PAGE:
Two lovers crest the wave of the golden age of Athens: Pericles, statesman, general, and great visionary of democracy, and Aspasia, his courtesan, a philosopher’s daughter and an brilliant woman in her own right. In a world of hierarchies, he is at the top when she arrives as little more than flotsam cast up on Athenian shores. Their story brings to life the arts, archaeology and history of a brilliant classical world.
The novel unfolds against the background of the arts and history of the Golden Age seen through the eyes of two individuals who lent their luster to make it “golden,” Pericles, the great orator and visionary of democracy and its most influential woman, Aspasia. Their story takes them from the Agora—Athens’ marketplace—to the Acropolis, from the mercantile, raunchy Athenian Port Piraeus across the Aegean Sea to East Greece. Pericles and Aspasia—together and apart—navigate treacherous paths from venal calculations to impassioned philosophical inquiry, from high-stakes sea battles to the passions of family life.
Pericles and Aspasia engages issues that are vital today—the paradoxes of democracy, the tensions of hierarchy, the ironies of gender, and others—but this novel is immersed in classical Athens: the city, its sunshine, its physical presence, its people and their struggles and aspirations.
Epic-length as well as the kick-off to a longer series, Pericles and Aspasia offers rousing speeches, naval battles, passionate embraces, rebellion, and political intrigue as Pericles strives to hold together the allied cities of the Athenian League. But Korshak sets her novel apart through its lively evocation of the civic life, art, culture, and gossip that make cities great. The pages pulse with talk that’s alternately philosophical, lofty, witty, and dishy. Early on, flirting with Aspasia, Pericles ruminates on how a recent comic play called him “our cucumber-headed Zeus.” Much later, he’ll ask “So, Aspasia, since you’ve read Antigone, do you think Sophocles means the autocratic Creon to be me?”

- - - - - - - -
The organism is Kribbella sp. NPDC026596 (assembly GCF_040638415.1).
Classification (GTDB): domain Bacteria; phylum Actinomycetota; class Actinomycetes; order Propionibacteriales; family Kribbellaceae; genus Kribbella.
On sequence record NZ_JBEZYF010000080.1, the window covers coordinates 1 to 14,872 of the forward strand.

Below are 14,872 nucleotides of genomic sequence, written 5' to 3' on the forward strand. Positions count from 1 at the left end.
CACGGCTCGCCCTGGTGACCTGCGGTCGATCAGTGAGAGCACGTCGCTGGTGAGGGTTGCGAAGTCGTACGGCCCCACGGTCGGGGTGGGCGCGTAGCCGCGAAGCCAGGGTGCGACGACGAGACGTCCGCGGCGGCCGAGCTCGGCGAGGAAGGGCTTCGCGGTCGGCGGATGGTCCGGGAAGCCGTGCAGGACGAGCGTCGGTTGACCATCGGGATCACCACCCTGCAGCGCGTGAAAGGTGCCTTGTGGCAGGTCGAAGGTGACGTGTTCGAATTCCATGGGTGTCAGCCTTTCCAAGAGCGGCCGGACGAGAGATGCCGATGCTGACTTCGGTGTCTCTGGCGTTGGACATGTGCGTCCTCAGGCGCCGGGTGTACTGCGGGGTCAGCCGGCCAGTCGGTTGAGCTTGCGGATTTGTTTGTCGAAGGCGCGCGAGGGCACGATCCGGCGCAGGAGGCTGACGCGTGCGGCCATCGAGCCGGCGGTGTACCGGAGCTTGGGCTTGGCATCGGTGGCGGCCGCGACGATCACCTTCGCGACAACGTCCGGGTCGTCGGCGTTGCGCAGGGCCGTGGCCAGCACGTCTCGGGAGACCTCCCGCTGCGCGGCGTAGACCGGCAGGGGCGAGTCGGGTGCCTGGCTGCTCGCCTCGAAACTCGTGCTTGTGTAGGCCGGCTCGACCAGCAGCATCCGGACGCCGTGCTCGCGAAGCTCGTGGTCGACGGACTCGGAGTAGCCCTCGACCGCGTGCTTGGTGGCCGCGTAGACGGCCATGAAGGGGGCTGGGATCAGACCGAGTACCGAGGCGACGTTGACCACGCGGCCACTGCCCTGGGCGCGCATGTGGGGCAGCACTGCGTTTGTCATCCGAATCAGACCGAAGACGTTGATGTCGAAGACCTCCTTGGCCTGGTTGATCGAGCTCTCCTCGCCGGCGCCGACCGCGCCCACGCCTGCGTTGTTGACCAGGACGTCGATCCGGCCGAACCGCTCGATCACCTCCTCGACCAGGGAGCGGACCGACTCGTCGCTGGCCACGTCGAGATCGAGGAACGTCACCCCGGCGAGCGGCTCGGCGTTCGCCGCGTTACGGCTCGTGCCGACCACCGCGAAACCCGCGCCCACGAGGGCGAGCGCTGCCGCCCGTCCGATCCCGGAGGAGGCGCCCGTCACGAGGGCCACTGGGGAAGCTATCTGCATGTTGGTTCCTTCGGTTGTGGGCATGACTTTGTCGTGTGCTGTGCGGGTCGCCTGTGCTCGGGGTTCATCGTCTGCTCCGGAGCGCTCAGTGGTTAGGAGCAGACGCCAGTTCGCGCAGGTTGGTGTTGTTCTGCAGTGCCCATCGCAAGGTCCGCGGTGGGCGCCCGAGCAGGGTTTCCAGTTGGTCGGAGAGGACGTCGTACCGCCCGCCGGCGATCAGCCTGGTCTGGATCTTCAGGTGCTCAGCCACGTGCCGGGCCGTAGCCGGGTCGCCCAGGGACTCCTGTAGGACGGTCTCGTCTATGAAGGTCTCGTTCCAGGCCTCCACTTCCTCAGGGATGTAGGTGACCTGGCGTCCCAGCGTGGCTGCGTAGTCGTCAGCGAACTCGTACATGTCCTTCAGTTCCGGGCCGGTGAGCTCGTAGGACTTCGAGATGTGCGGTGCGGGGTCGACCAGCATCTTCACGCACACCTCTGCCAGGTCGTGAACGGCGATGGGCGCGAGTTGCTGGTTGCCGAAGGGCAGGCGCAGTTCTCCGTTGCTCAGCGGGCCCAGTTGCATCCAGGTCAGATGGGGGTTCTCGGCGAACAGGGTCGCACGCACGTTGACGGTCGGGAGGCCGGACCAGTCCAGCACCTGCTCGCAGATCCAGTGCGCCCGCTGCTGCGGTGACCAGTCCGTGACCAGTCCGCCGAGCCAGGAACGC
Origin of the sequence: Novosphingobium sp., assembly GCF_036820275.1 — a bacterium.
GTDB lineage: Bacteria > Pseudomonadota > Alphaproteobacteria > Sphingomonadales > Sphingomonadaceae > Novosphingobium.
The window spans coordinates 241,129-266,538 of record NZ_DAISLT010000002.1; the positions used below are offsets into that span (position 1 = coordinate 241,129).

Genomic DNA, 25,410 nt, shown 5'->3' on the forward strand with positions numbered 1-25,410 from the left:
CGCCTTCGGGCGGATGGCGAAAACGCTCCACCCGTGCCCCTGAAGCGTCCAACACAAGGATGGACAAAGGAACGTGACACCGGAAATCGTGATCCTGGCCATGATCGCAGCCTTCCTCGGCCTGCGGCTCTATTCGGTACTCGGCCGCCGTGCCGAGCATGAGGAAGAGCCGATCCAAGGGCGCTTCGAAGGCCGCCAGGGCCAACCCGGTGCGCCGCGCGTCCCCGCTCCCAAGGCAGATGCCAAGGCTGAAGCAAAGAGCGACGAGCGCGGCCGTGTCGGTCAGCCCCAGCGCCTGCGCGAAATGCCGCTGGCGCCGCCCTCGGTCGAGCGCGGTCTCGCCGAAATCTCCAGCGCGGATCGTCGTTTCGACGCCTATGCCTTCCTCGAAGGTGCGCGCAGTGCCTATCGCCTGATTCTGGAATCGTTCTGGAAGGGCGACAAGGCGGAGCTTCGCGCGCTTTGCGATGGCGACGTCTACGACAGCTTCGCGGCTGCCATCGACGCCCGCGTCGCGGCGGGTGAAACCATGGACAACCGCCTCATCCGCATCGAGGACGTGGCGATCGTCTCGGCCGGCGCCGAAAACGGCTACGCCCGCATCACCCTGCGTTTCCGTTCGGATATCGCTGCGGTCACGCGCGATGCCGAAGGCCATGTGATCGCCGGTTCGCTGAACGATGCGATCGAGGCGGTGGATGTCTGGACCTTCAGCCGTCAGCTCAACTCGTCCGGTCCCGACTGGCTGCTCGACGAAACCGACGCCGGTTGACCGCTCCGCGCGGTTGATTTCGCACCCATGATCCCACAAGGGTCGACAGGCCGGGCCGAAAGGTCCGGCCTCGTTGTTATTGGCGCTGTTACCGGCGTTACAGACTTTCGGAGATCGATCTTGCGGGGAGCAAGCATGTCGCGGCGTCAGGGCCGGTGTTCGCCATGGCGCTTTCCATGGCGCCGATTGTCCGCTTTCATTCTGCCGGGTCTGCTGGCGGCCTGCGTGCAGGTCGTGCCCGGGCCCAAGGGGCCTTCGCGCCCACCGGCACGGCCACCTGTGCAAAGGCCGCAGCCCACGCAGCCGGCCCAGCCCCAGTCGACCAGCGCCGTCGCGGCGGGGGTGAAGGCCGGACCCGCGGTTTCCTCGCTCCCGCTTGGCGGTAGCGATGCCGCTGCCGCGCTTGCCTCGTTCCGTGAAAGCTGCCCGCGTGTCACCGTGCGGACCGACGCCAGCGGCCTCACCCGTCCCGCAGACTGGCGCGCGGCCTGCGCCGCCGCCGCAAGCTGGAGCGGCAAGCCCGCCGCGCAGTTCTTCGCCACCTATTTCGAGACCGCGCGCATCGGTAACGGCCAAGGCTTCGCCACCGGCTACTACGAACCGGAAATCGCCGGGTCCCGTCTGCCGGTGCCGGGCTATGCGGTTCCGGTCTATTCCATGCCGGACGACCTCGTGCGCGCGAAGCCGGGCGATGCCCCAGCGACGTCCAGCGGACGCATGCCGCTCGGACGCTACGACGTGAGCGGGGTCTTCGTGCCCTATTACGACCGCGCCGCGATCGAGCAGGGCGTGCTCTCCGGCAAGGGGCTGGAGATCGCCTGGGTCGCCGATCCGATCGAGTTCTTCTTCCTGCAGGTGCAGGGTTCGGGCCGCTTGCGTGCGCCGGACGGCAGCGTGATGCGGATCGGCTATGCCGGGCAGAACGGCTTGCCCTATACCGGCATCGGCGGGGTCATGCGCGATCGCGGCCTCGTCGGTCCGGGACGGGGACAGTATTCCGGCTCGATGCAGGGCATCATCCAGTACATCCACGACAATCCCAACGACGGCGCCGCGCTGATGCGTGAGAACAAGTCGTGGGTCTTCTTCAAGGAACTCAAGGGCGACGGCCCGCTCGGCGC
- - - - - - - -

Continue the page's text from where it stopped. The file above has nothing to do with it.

This immersion in Athenian life will thrill readers fascinated with the grain of lives far removed from our own—but still concerned with similar pressing issues of justice and governance. Historic notables (Euripides, Herodotus, Thucydides, Hippodamus) never make mere cameos: they inveigh, debate, even—especially in the case of that ol’ gadfly Socrates—joke. “I could prove you’re more expert, but by winning the argument, I’d lose it,” he says, drawing a clear line from 5th century B.C. to Shakespeare’s clowns to Groucho Marx.
Takeaway: A stellar, epic-length evocation of the golden age of Athens, rich with historical insight.
Great for fans of: Christian Meier’s Athens: A Portrait of the City in its Golden Age, Mary Renault.
Design and typography: A
Marketing copy: A